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dc.contributor.authorRADAELLI, Claudio M.en
dc.identifier.citationJournal of European public policy, 2005, Vol. 12, No. 5, pp. 924-943en
dc.description.abstractRegulatory impact assessment (RIA) has emerged on the political agenda of the member states of the European Union (EU). RIA is the cornerstone of programmes for ‘better regulation’ and ‘good regulatory governance’. This article argues that the diffusion of RIA has not produced convergence. The lack of convergence is explained by the different political contexts – measured in terms of types of bureaucracy, government's capacity to handle distributional conflict, policy processes, and actors' preferences. These findings stand in contrast to the explanation for the adoption of regulatory policy tools based on the need to protect efficient markets. EU governments adopt RIA for a variety of reasons, and consequently the outcomes of the diffusion process differ markedly. Further, the evidence shows that ideas can travel more easily than the content of policy tools – a result at odds with the notion that changes in policy ideas are the most fundamental type of policy change. However, when ideas travel lightly, they may well stimulate the introduction of some instruments that are similarly labelled ‘impact assessment’, but RIA practice may exist only on paper, and in some cases basic assessments of administrative burdens are disguised under the RIA label. The diffusion of a common RIA ‘bottle’ has not produced similar ‘wines’.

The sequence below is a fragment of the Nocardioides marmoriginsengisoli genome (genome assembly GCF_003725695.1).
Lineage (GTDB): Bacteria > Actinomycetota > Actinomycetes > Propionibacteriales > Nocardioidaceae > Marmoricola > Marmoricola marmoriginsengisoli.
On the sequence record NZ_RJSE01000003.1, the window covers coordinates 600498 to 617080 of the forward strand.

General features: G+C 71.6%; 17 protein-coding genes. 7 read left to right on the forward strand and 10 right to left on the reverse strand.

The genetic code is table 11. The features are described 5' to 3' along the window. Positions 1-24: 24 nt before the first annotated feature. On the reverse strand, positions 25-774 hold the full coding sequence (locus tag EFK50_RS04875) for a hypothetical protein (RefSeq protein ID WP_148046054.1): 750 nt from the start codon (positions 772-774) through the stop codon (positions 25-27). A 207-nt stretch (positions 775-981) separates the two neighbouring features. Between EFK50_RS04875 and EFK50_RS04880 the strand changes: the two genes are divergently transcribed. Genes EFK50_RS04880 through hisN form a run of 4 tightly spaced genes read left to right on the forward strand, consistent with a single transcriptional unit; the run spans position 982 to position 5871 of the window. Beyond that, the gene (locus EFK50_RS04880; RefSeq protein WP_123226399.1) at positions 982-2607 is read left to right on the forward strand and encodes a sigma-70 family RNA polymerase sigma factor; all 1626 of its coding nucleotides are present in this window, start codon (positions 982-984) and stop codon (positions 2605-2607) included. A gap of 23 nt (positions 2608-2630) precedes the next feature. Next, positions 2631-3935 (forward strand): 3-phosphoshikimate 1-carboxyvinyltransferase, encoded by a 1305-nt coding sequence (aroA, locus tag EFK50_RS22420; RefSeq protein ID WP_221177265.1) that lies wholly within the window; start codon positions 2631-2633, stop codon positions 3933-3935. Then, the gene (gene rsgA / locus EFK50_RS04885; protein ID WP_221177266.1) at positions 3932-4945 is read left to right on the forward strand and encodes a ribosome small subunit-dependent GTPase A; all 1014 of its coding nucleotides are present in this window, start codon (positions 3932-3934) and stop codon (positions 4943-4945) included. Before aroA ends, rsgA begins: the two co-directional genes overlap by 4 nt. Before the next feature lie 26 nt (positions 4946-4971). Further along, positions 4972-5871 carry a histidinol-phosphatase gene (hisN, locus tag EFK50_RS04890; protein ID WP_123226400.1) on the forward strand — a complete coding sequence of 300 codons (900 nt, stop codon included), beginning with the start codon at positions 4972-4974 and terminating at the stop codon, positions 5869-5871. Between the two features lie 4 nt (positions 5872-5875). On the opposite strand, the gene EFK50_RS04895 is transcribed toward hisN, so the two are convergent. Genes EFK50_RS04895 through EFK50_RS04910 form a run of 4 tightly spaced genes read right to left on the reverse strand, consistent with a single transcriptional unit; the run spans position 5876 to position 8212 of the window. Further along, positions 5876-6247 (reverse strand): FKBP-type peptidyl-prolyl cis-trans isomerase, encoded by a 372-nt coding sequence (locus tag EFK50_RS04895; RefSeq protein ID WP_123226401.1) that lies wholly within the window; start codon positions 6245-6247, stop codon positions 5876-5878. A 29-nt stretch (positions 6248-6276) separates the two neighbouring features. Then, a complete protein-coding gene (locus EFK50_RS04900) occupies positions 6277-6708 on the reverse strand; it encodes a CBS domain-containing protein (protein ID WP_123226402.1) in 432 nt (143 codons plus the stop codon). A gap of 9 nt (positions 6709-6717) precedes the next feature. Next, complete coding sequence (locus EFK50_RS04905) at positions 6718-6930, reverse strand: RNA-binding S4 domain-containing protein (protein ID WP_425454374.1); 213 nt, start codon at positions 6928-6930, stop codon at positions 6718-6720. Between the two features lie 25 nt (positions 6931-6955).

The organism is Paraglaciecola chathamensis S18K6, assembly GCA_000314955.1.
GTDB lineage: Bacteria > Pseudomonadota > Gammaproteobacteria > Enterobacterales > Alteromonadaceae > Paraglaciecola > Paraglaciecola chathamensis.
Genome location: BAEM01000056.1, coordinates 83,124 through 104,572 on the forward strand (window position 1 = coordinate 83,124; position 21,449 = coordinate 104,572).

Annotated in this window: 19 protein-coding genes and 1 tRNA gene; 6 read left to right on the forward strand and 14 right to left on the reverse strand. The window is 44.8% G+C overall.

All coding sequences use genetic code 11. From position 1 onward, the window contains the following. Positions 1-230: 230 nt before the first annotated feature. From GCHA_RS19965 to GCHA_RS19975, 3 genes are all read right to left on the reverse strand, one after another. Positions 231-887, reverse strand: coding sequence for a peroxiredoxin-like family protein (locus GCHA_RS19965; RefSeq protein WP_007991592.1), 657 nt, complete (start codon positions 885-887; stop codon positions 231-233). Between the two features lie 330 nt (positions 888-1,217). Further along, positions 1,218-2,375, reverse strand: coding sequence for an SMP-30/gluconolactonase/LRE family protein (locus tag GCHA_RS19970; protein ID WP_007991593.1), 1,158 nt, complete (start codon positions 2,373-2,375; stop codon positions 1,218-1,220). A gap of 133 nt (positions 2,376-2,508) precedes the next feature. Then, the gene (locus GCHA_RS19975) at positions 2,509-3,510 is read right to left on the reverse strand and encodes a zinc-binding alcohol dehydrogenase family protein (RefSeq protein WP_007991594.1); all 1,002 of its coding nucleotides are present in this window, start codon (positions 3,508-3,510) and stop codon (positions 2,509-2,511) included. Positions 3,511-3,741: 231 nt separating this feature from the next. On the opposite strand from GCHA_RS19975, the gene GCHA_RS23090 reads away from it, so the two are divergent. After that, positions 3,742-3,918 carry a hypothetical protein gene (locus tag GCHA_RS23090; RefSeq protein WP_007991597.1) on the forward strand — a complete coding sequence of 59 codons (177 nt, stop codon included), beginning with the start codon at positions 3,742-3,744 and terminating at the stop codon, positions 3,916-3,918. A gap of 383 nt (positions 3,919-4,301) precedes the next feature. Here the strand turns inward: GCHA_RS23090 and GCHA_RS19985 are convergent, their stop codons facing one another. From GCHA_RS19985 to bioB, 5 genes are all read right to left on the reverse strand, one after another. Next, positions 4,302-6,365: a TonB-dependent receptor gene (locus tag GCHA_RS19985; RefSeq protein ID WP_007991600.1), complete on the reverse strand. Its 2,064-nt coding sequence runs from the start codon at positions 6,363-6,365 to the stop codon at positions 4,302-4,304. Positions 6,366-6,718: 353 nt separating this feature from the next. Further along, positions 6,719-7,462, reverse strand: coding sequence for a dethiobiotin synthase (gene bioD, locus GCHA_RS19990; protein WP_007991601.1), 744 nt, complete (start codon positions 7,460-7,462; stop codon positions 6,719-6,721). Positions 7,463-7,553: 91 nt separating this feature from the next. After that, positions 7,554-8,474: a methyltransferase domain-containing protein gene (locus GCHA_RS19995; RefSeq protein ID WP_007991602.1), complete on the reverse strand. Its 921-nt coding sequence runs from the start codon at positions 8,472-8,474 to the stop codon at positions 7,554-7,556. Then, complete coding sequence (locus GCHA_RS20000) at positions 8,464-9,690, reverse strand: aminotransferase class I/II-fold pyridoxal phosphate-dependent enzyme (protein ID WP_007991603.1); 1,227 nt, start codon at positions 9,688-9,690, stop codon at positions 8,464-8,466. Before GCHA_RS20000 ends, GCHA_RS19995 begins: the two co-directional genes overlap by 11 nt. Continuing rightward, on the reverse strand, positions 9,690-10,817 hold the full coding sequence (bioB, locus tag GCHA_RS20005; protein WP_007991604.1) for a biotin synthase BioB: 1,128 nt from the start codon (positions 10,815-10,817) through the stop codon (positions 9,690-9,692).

dc.titleDiffusion without convergence : how political context shapes the adoption of regulatory impact assessmenten

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